AEIR 2019/2020


Can trade create activism among Asian economies with challenging characteristics?

The fortunes of Asia's developing countries can swing wildly. Frontier economies like Myanmar and Mongolia were deserted by investors just a decade ago. Today, both are booming--one from a market opening gold rush and the other from a mineral mining frenzy. Many economies in Asia and the Pacific that display challenging characteristics have nevertheless experienced stable growth in recent years. This, coupled with an increasingly accommodating trade environment, presents these states with an unprecedented opportunity to influence the direction taken by regional trade institutions. So far they have been silent partners in integration, might this change?

Membership without Participation

Of ADB’s 44 developing member countries, about 65% (see Figure 1) fall into the categories of fragile, landlocked, least developed countries (LDCs), or small island developing states (SIDS). While LDCs benefit from an international regime that recognizes their need for special and differential treatment, there is no consistent policy towards other states in this group. ADB has only recently introduced a handbook on fragile states for example.

Figure 1. ADB Developing Member States with Challenging Characteristics
Figure 1. ADB Developing Member States with Challenging Characteristics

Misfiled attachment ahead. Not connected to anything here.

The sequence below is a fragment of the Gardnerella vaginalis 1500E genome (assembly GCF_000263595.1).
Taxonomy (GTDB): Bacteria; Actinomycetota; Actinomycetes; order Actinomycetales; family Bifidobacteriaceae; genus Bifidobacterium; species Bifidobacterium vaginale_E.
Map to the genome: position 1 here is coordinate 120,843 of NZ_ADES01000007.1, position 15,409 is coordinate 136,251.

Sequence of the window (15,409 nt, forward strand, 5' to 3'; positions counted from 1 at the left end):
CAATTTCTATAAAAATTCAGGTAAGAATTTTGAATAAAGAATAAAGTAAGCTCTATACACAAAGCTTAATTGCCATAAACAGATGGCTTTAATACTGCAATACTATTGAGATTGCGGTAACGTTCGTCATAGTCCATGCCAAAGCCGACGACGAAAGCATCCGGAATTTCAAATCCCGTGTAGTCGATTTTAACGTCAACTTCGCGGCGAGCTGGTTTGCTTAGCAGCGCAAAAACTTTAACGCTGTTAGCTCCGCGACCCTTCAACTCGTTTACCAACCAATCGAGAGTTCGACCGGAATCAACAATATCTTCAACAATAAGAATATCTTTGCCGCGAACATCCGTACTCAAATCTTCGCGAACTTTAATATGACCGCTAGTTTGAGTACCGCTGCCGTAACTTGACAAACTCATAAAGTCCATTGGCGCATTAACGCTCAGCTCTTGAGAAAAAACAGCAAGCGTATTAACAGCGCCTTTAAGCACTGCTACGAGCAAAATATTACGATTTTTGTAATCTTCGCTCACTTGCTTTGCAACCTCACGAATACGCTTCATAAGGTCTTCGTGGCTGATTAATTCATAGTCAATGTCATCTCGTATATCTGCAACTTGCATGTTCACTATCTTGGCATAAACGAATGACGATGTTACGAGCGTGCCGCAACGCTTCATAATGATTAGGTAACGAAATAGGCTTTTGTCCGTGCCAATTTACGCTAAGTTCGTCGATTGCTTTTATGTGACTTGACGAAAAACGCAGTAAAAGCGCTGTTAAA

Sources: Fragile states--ADB (2012) Working Differently in Fragile and Conflict Affected Situations: The ADB Experience.
Landlocked, LDCs and SIDS--UN-OHRLLS.

Despite their weaknesses, these states are plugged into regional and global institutions of trade--16 states in this group are also members of the WTO and they have signed a total of 107 Free Trade Agreements (see Trade Institutions and Asian Economies with Challenging Characteristics).

Activism is unusual, but it is also not unheard of--Vanuatu famously suspended its WTO accession proceedings in 2001 after charging that it had limited influence over the process. And Bangladesh is one of the few Asian LDCs that has participated in a WTO dispute settlement case. Many countries struggle to participate because of a lack of skilled negotiators. And those with skills are either overburdened with work or easily lured away by international institutions.

Opportunities for Activism

Activism by these states has traditionally been minimal as a result of a combination of weak domestic capacity and an unsupportive international institutional environment. While both change only slowly, two recent developments have opened political space that can enable Asian economies with challenging characteristics to participate more actively.

The first is the expansion of Factory Asia. Despite a difficult international economy, Asia is expected to retain its growth momentum in coming years. Much of this resilience is due to the establishment of regional production networks. As Asia’s largest states continue to move up the value chain, space has opened for lower-income countries to pick up the slack in low-skilled manufacturing. Some have suggested the shifting geography of Global Value Chains (GVCs) may pull in even marginalized states. Encouragingly, Figure 2 shows that Asia’s growth rates of GVC participation are on the high end of all developing countries.